From serving our most basic needs to enabling our most ambitious ventures in trade and technology, infrastructure services support our well-being and development. Reliable water, sanitation, energy, transport, and telecommunication services are universally considered to be essential for raising and maintaining people s quality of life.
Yet millions of people, especially in low- and middle-income countries, are facing the consequences of unreliable electricity grids, inadequate water and sanitation systems, and overstrained transport networks. From floods and storms to earthquakes and landslides, natural hazards magnify the challenges faced by these fragile systems.
This book, Lifelines: The Resilient Infrastructure Opportunity, lays out a framework for understanding infrastructure resilience the ability of infrastructure systems to function and meet users needs during and after a natural shock and it makes an economic case for building more resilient infrastructure.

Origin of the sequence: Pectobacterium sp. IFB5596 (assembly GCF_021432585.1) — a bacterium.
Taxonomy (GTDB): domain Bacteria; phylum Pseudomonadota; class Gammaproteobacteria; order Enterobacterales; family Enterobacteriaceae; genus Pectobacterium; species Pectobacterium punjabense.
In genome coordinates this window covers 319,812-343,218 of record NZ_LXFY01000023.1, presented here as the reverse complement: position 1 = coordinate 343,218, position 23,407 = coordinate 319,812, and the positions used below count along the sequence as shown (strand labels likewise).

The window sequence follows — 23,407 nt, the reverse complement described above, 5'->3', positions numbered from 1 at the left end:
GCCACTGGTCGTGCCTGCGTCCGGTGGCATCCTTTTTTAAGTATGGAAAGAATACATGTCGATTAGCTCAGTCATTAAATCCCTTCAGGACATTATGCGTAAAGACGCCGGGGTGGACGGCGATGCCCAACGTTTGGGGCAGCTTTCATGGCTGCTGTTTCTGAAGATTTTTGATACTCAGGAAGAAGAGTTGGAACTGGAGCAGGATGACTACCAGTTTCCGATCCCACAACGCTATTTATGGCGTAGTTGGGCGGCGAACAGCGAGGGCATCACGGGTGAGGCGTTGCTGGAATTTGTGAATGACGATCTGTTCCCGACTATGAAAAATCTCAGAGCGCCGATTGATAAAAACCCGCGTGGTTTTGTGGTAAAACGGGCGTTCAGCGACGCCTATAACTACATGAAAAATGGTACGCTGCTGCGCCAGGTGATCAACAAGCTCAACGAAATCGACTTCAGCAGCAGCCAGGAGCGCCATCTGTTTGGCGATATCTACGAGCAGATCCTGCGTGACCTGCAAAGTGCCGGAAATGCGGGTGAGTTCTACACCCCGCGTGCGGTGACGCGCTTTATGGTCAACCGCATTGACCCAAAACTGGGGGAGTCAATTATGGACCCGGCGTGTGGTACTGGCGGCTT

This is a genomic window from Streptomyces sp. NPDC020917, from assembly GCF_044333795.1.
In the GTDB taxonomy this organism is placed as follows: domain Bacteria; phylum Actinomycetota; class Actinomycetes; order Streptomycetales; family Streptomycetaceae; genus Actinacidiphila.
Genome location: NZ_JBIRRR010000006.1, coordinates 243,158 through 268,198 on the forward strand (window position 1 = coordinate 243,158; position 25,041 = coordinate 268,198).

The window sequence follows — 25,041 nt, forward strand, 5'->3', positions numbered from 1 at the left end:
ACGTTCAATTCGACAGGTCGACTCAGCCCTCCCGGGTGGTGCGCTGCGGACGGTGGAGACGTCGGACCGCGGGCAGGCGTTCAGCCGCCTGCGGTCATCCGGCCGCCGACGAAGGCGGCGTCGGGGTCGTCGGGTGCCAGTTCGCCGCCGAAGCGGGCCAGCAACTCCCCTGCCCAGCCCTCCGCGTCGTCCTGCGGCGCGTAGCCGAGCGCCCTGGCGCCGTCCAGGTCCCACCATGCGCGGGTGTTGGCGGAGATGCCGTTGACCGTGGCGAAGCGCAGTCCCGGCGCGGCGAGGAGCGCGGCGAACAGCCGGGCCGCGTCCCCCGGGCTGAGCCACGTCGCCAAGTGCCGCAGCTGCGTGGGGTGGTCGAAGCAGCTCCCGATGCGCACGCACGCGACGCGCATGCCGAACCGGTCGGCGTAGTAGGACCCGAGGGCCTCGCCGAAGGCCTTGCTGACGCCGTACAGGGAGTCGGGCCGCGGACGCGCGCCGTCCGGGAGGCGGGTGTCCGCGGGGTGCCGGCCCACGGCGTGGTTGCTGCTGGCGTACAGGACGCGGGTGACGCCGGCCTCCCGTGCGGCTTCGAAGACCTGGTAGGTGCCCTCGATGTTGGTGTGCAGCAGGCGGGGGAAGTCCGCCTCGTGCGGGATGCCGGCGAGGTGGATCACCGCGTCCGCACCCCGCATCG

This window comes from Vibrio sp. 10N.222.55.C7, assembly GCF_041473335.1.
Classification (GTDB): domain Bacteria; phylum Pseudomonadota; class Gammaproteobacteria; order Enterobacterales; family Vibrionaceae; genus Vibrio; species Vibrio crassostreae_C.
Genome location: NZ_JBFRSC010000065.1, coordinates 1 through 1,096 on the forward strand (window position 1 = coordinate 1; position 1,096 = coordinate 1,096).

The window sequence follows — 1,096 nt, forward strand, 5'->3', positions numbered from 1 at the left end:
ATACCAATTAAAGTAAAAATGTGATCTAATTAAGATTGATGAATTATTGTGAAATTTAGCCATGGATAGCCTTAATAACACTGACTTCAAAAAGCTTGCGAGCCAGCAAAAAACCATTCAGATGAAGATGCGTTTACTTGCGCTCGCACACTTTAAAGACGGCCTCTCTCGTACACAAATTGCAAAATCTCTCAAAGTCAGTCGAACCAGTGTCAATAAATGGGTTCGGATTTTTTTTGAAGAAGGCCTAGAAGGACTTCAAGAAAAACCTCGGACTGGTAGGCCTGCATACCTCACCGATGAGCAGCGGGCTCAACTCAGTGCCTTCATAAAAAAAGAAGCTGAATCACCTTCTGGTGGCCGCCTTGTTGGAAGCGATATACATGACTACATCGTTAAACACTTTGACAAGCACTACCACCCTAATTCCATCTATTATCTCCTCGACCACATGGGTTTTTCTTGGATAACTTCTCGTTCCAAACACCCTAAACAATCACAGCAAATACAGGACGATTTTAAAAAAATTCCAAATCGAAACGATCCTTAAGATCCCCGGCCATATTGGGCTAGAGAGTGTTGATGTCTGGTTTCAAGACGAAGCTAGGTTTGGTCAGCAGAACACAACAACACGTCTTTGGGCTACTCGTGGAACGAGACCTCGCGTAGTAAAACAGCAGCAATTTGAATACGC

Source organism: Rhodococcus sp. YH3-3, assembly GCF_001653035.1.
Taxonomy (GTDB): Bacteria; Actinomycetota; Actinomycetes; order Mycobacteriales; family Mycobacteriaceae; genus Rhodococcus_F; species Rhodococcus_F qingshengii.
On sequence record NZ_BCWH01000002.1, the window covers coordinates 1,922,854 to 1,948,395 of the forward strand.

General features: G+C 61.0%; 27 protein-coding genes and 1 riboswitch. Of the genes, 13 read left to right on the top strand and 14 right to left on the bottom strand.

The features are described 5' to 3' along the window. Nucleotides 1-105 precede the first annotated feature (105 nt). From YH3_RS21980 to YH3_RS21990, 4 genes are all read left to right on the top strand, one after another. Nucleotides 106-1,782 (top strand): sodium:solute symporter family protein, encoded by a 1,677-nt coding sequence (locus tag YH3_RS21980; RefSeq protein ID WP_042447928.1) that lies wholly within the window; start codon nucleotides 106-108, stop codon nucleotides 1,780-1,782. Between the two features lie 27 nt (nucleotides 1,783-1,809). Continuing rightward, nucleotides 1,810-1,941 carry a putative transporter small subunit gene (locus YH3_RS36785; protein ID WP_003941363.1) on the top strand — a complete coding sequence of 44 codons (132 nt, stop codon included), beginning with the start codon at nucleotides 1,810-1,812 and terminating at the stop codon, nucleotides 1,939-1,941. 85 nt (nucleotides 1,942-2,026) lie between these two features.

Building on a wide range of case studies, global empirical analyses, and modeling exercises, Lifelines provides an estimate of the impact of natural hazards on infrastructure. It looks at not only the repair costs but also the consequences for users from households to global supply chains. It also reviews available options to make infrastructure assets, systems, and users more resilient and better able to cope with natural disasters. Assessing the costs and benefits of these options, the book demonstrates the economic value of investing in more resilient infrastructure, especially in low- and middle-income countries.
Lifelines concludes by identifying five obstacles to resilient infrastructure and offering concrete recommendations and specific actions that can be taken by governments, stakeholders, and the international community to improve the quality and adequacy of these essential systems and services, and thereby contribute to more resilient and prosperous societies.